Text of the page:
A walk on the supply side

By Bryan Walker 08/04/2010

’…we tend to assume that the public are confused because they have a deficit of scientific knowledge, education and cognitive skills. That is to say that they’re scientifically illiterate.’

In these words science historian Naomi Oreskes, speaking with others at a symposium at the recent American Association for the Advancement of Science (AAAS) meeting, depicts the reaction of most scientists to the puzzling gap between scientific knowledge and public perception of climate change. I might add that although I’m no scientist I share the assumption she describes, since it was reading climate science (at the lay level) which made me aware of  the reality of the crisis.

She goes on to critique the response of the scientific community:

’So if the problem is a deficit, then the remedy for it is a surfeit. So it seems to me that the scientific community has succumbed to or fallen into or pursued what I would call a supply side response… we try to supply good information with public outreach efforts…And there are many examples of this, but since we’re here at AAAS, one of my favourites is our AAAS Press Room… If you actually read this web page you find it’s filled with fantastic information, but how many people are going to take the time, how many people in the public even know that we have a AAAS Press Room?”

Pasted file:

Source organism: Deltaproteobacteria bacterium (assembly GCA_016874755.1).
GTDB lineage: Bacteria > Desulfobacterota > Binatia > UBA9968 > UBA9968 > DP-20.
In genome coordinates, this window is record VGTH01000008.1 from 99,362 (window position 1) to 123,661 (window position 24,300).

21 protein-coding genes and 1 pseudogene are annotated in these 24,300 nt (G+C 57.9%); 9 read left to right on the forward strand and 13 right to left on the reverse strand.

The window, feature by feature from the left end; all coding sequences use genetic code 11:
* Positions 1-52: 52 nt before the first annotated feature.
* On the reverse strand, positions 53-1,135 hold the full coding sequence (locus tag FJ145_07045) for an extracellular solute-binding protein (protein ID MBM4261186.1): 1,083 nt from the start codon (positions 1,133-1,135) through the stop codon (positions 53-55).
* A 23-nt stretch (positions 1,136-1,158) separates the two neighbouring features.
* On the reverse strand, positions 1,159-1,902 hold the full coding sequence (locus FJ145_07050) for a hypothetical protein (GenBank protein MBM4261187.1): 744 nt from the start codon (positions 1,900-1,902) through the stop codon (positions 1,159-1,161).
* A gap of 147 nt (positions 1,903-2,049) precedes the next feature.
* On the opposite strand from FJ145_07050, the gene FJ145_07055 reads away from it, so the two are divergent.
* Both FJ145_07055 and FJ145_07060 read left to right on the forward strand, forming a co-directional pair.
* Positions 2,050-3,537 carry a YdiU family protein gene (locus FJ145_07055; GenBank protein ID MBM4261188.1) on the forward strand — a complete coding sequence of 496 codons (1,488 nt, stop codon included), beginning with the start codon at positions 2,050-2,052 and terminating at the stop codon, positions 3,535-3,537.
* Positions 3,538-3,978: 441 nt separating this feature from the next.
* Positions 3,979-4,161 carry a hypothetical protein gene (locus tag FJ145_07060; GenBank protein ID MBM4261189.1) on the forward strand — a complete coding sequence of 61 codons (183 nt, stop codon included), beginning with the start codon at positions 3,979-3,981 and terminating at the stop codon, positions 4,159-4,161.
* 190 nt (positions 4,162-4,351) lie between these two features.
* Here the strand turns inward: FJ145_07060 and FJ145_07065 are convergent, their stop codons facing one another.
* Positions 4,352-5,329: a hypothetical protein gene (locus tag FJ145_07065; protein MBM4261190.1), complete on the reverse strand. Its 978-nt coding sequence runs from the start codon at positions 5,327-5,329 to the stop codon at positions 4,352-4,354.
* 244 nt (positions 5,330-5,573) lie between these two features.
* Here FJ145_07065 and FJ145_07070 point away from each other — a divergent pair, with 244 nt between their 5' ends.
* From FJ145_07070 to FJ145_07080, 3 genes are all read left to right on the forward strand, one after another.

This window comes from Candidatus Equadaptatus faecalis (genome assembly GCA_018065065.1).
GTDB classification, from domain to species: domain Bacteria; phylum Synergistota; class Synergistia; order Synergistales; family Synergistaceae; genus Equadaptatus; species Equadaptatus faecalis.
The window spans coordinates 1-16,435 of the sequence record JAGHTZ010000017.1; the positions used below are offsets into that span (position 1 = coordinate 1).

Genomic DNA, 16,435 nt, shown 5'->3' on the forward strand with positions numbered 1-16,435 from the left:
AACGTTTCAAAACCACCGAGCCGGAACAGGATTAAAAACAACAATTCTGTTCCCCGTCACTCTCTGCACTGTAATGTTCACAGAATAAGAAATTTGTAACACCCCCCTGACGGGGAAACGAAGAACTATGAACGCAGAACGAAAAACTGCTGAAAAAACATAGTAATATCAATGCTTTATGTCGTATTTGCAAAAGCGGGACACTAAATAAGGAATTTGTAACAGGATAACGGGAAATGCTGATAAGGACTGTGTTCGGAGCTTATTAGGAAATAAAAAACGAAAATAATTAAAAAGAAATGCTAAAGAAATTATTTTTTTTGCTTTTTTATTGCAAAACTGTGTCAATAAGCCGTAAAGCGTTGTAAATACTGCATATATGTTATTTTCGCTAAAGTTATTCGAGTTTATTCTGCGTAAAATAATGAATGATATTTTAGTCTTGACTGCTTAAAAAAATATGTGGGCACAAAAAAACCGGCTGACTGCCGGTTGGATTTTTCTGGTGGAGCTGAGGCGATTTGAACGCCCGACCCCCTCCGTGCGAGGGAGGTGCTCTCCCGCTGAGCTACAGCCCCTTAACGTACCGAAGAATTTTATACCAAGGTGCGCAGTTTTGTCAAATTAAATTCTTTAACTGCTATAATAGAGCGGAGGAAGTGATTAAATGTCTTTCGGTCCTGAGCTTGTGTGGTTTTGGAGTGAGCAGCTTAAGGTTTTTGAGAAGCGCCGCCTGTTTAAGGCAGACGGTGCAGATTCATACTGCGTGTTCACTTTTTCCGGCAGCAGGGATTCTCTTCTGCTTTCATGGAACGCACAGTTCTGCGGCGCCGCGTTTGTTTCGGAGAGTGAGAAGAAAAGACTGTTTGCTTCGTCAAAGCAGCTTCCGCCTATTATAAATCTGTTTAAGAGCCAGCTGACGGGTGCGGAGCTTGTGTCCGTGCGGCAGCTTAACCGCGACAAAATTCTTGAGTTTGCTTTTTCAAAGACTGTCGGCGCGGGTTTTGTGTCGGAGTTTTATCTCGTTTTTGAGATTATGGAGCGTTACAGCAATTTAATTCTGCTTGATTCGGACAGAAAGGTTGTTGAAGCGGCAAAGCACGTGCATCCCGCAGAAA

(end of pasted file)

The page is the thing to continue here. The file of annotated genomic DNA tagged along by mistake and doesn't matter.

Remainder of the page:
The supply side model has failed.

’…our message has not gotten through to the American people. In fact a completely different message has gotten through which is that scientists are arguing, that there is still a lot of scientific uncertainty, that more research is needed, and that a lot of what we’re seeing can be explained by natural variability.’

She has tried to understand how this message of uncertainty and doubt is the one that has got through to the public and has found that for the past 30 years the American people have been subject to a very organised and systematic campaign to spread that alternative message.  Her forthcoming book, co-authored with Erik Conway, will document the campaign. (The book will be reviewed on Hot Topic.) But in the meantime she offered the symposium an example which the book doesn’t cover.

After the first President Bush signed the UN Framework Convention on Climate Change, Western Fuels, a consortium of coal producers, launched one of many campaigns to challenge the scientific evidence. They did this by hiring a PR firm, a group known as Bracy Williams & Co, and a set of market researchers, Cambridge Reports, to specifically plan a strategy, to test that strategy, and if it were successful, to implement it. The main point of this strategy was to reposition global warming as theory, not fact. 

They began with a series of print ads. Oreskes sums up the message of those ads as follows:

’’Who told you the Earth was warming?’ Chicken Little, so there’s your alarmism argument. ‘Some say the Earth is warming, some also said the Earth was flat.’ So scientists are now cast as the opposite, as the anti-science. And ‘How much are you willing to pay for a problem that may not exist?’ That’s an argument that we’ve seen repeatedly over the last 20 years.’

Then they organised public relations tours in combination with this ad campaign